What Exactly Can a Process Server Do to Serve Papers?
When one person decides to sue another after a car accident or slip and fall in the state of Texas, they are required by law to notify the person they are suing as soon as possible. The notification also has to be done in a particular way and meet specific standards. In fact, Texas has very clear rules and guidelines that govern the process of serving papers.
For example, in Texas, in order to legally serve papers a person has to be certified. The entity that is charged with making sure process servers are certified and that all other rules and regulations are followed is the Judicial Branch Certification Commission. This advisory board is required by law to consist of at least five members who are appointed by the Supreme Court of Texas.
As you can see, the state of Texas takes the role of process serving very seriously. For those who are process servers, a Code of Ethics dictates what actions are permissible and clearly defines those that are not.
To better understand what a process server can (and cannot do) to serve papers, looking at the Code of Ethics more closely is helpful.
Certified Process Servers and the Code of Ethics
For starters, the Code of Ethics highlights the importance of professionalism and honesty. Because getting notice of a lawsuit into the hands of individuals who might not want to receive it can be difficult, a real temptation exists for process servers to complete their task via dishonest means.
To this point, the Code of Ethics clearly explains that a process server cannot exaggerate their authority when serving papers. This includes wearing the uniform of a law enforcement officer or showing the badge of a law enforcement officer. Because it is common for police officers to also work as process servers, this rule ensures that defendants won’t feel they are being coerced by police to take the documents.
The Code of Ethics also clearly states that process servers cannot have an interest in the lawsuit for which they are serving papers. This includes being a party to anyone involved in the suit or being employed by a law firm that is serving the papers.
Finally, the Code of Ethics lists that a process server cannot:
- Engage in any criminal activity
- Including not violating any laws while performing their role as a process server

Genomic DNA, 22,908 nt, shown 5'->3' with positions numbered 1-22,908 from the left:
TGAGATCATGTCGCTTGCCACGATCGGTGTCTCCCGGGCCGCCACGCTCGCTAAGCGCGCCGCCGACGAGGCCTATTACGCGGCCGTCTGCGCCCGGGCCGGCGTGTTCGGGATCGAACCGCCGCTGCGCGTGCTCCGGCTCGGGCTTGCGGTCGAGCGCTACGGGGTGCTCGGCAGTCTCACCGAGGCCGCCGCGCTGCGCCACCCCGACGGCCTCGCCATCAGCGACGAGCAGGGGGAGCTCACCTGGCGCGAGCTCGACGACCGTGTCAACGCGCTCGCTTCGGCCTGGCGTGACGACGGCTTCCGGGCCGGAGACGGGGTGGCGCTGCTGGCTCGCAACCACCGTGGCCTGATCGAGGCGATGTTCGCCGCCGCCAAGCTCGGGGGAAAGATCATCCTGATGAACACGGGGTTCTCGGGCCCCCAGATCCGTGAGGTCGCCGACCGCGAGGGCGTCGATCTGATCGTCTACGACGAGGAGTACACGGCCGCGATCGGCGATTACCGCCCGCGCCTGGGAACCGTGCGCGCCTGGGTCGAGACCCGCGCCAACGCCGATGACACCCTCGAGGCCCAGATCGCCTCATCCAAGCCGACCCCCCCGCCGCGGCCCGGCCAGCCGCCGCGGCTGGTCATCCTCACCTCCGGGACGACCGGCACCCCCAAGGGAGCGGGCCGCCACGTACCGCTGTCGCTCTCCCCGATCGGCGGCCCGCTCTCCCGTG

- Act in a way that is dishonest, deceitful, or fraudulent
Other rules included in the Code of Ethics require process servers to return proof of service in a timely manner and make sure all such proof is truthful.
Return of Proof of Service
After a process server has served the legal notices they were tasked with serving, they are required to report the service accurately to the judge presiding over the case. The Code of Ethics clearly spells out that all reports must be free of false information or anything that is even remotely misleading.
If a process server is found to have misrepresented themselves or what really took place on their proof of service, they could be suspended and even found guilty of perjury. Furthermore, if a process server witnesses or knows of any violations of the Code of Ethics committed by another process server, they are required to report it promptly.
The Secretary of State as a Process Agent
One final piece of information about papers being served that might be worth mentioning is the fact that in some cases the Texas Secretary of State can serve as a process agent. What this means is that in the event a company or other entity (often a foreign one) cannot be found to serve papers to, a process server can serve the Secretary of State in their stead.
While this will most likely not be what happens in most civil matters between individuals or even between an individual and an active company, it does happen and process servers are still required to follow the Code of Ethics. The process for serving the Secretary of State is outlined on the Secretary of State’s website.